Traveling the Amazon
Shared by nine South American countries and covering 5.5 million square kilometers (2.2 million square miles), the Amazon is the largest tropical rainforest on our planet. Around 60% of the Amazon basin sits within Brazil, although tours within the Peruvian Amazon are on equal standing. The starting point for a journey in the Brazilian Amazon is usually Manaus, while for Peru, it is Iquitos. Any trip to the Amazon will usually combine the following activities.
Home to 1,300 bird species, the Amazon is home to the largest diversity of birdlife on the planet as well as 10% of our known fauna. Scientists estimate that there are around 40,000 plant species, 3,000 types of fish, 430 mammals, and at least 2.5 million different insects within the depths of the rainforest.
Toucans, anacondas, boa constrictors, caimans, dart frogs, giant otters, howler monkeys, sloths, and capybaras - the largest rodent on earth - are just some of the creatures you might encounter. Your chances of seeing the fauna with your own eyes are most likely when you explore with your knowledgeable jungle guide.
Jungle hiking in the Amazon
Whichever Amazon itinerary you choose, you can look forward to trekking through the canopy on foot. All excursions must be led by a professional jungle guide who will point out wildlife that the untrained eye typically misses. Many Amazon tour operators provide the option to undertake twilight walks in the jungle. This is an unforgettable way to experience the remoteness and tranquility of the Amazon.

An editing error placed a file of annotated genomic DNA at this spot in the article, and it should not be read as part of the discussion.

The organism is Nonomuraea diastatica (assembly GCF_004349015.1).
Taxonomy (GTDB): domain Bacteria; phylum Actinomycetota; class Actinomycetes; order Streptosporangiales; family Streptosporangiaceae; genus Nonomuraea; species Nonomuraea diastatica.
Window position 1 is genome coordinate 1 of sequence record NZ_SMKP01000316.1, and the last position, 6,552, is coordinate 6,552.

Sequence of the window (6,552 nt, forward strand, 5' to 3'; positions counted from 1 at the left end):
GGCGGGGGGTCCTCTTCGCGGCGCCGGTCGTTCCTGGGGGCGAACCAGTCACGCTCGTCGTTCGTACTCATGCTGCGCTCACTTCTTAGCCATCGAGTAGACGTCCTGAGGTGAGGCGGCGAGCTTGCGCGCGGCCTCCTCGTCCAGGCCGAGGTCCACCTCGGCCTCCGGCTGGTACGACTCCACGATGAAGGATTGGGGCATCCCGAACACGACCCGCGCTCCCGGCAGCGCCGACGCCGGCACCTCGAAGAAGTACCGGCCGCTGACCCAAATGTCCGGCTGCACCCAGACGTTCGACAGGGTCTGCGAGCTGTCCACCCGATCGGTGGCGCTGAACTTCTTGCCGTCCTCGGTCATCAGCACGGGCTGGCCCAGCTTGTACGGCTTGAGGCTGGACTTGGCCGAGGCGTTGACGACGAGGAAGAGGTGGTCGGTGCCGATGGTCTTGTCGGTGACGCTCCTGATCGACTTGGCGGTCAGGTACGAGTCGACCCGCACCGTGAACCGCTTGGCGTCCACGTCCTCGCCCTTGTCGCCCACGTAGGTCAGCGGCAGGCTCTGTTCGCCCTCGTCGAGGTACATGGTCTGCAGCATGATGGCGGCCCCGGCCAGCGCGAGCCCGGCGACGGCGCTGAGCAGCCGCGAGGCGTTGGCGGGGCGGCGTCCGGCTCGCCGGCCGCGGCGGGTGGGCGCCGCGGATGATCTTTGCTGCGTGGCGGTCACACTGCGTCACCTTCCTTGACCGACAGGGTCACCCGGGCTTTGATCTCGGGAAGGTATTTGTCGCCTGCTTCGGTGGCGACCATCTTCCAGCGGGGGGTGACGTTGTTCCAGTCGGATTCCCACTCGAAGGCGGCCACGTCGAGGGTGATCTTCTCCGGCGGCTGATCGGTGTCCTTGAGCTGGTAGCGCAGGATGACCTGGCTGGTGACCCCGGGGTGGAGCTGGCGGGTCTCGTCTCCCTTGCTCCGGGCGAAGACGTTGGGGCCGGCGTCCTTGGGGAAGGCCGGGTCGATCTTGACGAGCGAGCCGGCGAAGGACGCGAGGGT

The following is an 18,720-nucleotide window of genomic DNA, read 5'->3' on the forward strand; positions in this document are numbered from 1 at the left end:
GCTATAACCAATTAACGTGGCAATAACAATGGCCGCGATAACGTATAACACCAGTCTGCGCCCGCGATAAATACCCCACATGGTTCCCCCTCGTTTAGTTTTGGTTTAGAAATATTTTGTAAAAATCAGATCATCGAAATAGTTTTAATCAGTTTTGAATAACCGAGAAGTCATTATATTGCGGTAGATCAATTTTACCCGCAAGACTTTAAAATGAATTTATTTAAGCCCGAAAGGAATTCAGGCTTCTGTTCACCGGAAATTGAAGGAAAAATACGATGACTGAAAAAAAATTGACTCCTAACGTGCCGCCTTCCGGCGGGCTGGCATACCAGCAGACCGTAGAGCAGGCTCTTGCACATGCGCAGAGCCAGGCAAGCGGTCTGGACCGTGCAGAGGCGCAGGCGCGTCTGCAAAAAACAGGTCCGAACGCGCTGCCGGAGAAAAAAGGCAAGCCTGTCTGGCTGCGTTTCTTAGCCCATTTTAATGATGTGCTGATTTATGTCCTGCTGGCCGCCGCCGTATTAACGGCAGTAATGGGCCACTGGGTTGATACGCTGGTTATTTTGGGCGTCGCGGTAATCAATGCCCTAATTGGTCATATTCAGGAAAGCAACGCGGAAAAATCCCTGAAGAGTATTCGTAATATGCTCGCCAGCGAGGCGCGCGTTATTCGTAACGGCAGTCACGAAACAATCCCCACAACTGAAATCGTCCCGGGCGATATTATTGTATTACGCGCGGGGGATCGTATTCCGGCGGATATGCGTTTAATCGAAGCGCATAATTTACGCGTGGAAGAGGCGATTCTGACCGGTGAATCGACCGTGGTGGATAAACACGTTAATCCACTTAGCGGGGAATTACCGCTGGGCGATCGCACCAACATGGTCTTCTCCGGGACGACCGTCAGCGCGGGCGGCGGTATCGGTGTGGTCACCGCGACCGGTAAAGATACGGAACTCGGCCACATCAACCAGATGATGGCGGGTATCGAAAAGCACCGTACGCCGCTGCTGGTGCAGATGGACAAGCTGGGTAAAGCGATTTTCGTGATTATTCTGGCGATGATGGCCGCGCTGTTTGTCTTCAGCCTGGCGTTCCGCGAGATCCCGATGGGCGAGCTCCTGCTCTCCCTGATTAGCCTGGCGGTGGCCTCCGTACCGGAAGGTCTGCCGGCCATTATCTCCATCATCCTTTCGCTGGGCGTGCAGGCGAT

Amazon River cruises
In between hiking, you can look forward to breaking up your itinerary with riverboat rides along the Amazon River. A network of several hundred waterways forms the world’s second-longest river, which stretches 4,250 miles (6,840 km). Cruising is the best way to spot the Amazon pink river dolphins and caimans. Other adventurous water activities include rafting, canoeing, and, in some parts, even swimming!
Best time to visit the Amazon
The Amazon is warm, humid, and prone to rainfall year-round. Officially, the wet season runs from January to June. During these months, temperatures fluctuate between 73-86ºF (23-30ºC), and more frequent rain makes river cruising more accessible. Between July and December, the dry season increases daily temperatures to 78-104ºF (26-40ºC). Although rain is still common, the river levels are lower, and you will find that tours place more emphasis on trekking.
Typically, the shoulder season of June gives you the best of both seasons.
Accommodation in the Amazon
After a day of exploring the rainforest, you can look forward to unwinding in a hammock at your eco-retreat. Accommodation in the Amazon is varied, with deluxe options offering air conditioning, pools, and floating sun decks. Lodges adhere to local regulations to ensure that they are sustainable and do not hinder the primary rainforest. Alternatively, you can join a wildlife cruise. Luxury expedition vessels come with unique touches, including floor-to-ceiling windows in your own en suite cabin, star gazing desks, and gourmet meals cooked on-board.
Traveling the Amazon is a bucket list experience shared by intrepid explorers who love nature, wildlife, and adventure vacations. If you are interested in immersing yourself in the Amazon, get in touch with me for a consultation to discuss your perfect itinerary and accommodation. Then join us next month for a virtual presentation on the Amazon and Ecuador.
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